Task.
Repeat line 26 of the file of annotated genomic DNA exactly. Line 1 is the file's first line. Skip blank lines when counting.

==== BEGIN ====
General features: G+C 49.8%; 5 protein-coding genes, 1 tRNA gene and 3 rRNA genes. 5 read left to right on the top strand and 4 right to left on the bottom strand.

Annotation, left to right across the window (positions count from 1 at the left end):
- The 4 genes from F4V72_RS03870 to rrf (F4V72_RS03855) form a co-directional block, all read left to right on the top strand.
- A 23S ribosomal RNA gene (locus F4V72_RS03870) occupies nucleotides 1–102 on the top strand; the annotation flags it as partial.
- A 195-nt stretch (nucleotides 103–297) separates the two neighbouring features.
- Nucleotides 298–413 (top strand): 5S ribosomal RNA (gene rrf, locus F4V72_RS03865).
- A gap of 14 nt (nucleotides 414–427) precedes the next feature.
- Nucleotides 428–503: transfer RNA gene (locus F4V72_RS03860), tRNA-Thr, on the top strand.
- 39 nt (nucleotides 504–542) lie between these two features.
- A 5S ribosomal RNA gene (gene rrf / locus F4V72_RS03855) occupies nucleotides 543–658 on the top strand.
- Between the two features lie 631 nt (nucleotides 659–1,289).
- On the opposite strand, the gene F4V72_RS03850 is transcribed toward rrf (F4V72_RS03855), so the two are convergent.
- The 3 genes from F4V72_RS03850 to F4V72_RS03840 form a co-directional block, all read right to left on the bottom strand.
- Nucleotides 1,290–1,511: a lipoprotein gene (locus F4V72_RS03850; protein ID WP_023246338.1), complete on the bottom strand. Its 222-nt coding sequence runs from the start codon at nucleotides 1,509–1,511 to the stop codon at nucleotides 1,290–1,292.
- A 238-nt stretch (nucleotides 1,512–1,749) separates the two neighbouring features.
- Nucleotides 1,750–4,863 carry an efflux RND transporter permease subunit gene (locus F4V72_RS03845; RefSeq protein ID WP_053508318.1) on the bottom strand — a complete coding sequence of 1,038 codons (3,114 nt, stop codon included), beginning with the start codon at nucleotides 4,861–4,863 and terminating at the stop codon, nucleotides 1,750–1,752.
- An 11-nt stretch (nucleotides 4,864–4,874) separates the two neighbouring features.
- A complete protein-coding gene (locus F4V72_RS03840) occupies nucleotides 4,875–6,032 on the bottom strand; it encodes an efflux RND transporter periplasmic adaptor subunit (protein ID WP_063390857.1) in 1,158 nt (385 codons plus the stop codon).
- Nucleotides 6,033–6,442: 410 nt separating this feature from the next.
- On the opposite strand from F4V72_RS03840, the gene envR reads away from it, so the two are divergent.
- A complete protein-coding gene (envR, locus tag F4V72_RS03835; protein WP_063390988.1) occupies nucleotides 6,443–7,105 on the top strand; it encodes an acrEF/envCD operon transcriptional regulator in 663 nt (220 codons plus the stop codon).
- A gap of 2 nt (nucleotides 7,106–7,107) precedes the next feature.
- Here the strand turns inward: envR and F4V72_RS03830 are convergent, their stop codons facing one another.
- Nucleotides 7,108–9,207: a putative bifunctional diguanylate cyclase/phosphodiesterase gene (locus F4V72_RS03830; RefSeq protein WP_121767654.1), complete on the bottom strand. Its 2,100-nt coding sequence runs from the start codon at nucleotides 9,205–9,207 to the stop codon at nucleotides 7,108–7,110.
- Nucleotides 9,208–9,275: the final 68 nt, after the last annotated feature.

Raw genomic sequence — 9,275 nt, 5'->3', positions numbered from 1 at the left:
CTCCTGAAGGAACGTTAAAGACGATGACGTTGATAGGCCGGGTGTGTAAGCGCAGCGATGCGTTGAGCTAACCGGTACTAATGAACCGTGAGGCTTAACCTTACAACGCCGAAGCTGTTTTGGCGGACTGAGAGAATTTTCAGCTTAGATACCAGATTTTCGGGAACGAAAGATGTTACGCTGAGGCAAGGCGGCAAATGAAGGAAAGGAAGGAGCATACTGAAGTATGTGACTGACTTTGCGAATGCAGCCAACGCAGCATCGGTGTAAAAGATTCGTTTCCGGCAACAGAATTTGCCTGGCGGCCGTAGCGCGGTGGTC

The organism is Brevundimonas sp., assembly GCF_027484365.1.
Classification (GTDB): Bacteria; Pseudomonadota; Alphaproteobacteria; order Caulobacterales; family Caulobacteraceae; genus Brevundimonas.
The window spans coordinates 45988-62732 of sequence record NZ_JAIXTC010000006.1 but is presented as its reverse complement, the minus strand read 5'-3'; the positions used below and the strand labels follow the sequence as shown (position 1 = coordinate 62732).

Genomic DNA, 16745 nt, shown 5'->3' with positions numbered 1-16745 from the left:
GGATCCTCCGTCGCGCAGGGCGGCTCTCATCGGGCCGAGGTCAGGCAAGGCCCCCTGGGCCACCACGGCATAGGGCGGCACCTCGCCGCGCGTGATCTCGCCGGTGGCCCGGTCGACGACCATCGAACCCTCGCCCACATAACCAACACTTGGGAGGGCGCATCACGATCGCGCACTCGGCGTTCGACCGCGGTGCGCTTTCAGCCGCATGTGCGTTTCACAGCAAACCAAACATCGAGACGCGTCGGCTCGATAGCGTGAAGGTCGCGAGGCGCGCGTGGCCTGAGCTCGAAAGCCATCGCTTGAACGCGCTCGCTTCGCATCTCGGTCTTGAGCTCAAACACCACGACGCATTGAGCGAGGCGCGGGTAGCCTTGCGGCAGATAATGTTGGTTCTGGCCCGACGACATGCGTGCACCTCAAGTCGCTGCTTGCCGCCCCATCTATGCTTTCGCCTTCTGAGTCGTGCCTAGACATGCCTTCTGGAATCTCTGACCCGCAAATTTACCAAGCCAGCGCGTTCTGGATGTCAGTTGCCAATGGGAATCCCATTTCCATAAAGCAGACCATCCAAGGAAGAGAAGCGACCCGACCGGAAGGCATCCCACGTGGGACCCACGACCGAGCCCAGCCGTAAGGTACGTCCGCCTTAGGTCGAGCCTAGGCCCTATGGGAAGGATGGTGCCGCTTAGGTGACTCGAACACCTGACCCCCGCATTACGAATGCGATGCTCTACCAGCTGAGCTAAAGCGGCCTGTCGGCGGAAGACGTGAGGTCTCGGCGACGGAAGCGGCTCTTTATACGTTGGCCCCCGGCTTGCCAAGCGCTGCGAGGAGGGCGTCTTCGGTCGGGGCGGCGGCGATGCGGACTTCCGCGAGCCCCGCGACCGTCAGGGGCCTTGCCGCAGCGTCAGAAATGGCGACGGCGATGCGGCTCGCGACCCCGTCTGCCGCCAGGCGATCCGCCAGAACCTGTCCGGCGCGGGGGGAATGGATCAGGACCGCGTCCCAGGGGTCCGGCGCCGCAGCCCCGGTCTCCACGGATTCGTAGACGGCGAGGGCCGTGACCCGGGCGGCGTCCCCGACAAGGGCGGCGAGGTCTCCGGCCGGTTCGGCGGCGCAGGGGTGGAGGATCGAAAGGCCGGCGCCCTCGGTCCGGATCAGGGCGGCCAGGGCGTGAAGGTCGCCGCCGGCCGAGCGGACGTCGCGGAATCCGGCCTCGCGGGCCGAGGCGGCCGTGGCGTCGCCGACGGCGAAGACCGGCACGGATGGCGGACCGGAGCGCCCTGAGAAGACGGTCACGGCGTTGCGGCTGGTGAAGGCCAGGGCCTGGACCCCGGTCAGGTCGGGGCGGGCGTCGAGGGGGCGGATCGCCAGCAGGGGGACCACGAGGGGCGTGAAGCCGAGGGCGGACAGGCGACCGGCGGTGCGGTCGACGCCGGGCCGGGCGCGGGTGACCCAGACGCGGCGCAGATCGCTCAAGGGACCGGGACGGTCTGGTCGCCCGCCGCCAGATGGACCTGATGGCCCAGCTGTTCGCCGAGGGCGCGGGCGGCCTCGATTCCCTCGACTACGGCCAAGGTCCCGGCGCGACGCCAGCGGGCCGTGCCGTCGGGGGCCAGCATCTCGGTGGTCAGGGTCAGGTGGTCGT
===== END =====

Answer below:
Raw genomic sequence — 9,275 nt, 5'->3', positions numbered from 1 at the left: